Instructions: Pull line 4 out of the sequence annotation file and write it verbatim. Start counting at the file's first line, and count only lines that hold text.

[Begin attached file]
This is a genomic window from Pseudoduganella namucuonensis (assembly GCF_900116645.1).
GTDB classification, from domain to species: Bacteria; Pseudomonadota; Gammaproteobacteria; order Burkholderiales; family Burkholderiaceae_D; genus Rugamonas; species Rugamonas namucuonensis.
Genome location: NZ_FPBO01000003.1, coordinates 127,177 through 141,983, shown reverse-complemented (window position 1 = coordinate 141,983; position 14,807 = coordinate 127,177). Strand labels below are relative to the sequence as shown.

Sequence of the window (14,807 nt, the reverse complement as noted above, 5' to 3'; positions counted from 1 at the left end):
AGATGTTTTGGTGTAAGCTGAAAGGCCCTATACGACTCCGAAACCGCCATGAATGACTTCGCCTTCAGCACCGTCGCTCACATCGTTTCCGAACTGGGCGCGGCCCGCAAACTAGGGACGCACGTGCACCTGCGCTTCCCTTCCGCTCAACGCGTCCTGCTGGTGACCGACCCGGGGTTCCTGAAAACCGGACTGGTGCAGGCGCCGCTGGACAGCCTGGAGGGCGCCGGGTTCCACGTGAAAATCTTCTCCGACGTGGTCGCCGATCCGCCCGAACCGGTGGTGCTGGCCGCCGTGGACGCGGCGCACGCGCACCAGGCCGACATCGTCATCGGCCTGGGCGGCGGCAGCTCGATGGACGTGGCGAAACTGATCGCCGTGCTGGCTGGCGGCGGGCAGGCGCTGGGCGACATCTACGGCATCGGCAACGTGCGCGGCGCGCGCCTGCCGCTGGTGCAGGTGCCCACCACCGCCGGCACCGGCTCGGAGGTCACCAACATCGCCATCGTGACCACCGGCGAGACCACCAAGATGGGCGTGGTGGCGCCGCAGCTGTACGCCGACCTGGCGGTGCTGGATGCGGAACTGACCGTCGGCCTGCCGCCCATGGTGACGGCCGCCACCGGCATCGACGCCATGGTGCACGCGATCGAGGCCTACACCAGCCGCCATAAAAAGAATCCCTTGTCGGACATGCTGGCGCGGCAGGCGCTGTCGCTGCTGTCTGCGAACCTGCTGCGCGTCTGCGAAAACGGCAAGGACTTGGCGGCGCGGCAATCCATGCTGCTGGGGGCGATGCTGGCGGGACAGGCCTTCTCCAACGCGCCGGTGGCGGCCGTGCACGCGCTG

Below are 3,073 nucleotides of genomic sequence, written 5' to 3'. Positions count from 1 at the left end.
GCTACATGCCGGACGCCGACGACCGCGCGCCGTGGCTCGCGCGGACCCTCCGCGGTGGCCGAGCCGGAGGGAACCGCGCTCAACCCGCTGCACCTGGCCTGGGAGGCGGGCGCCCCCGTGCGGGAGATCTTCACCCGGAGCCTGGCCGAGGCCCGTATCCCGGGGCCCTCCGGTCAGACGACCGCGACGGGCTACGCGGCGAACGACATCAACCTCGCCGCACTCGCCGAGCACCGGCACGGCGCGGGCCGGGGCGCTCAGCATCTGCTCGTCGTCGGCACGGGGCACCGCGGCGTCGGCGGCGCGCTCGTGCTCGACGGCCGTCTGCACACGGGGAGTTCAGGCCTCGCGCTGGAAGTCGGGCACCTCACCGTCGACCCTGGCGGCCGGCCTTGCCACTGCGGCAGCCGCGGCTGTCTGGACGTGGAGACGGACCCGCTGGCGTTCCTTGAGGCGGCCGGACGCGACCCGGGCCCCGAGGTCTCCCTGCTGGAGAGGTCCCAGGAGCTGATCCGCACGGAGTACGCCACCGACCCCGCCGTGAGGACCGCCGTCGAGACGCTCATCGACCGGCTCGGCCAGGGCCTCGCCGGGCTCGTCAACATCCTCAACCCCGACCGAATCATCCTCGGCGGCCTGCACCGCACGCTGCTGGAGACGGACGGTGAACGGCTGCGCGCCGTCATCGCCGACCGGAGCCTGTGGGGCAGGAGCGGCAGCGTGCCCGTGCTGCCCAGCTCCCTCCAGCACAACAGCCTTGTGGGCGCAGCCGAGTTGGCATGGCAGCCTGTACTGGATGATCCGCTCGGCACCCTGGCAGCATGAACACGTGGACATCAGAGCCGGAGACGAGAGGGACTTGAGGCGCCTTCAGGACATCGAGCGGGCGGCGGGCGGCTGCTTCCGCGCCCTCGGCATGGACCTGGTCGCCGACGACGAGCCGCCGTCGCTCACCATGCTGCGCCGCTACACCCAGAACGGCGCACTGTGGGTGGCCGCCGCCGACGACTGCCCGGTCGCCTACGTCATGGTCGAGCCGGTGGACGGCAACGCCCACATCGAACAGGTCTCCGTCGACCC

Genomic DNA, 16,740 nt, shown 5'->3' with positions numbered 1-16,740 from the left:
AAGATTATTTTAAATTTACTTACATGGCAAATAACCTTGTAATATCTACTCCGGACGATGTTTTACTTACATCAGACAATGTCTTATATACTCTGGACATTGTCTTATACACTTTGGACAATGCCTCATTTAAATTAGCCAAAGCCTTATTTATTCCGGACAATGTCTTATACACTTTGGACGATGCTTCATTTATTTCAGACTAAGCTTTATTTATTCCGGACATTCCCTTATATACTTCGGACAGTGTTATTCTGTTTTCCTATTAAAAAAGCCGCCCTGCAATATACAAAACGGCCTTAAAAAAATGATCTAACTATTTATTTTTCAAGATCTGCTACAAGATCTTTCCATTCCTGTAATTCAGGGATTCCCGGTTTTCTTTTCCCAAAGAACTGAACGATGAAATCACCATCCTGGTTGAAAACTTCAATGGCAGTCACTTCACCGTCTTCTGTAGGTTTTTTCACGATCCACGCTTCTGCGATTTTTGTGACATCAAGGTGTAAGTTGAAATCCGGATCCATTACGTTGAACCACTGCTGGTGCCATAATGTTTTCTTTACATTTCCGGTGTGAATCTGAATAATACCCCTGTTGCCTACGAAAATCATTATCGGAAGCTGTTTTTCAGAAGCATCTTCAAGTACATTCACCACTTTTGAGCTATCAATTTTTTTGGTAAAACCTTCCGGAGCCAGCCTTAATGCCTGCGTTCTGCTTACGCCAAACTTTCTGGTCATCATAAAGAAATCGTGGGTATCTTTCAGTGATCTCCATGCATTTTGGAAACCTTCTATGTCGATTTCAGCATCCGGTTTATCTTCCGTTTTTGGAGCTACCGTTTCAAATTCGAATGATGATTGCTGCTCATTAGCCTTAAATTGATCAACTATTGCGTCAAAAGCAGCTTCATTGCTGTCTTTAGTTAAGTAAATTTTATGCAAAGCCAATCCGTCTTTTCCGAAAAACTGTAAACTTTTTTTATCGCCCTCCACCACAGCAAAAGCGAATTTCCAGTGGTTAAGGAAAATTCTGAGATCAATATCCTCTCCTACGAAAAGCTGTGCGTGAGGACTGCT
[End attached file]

Sequence of the window (14,807 nt, the reverse complement as noted above, 5' to 3'; positions counted from 1 at the left end):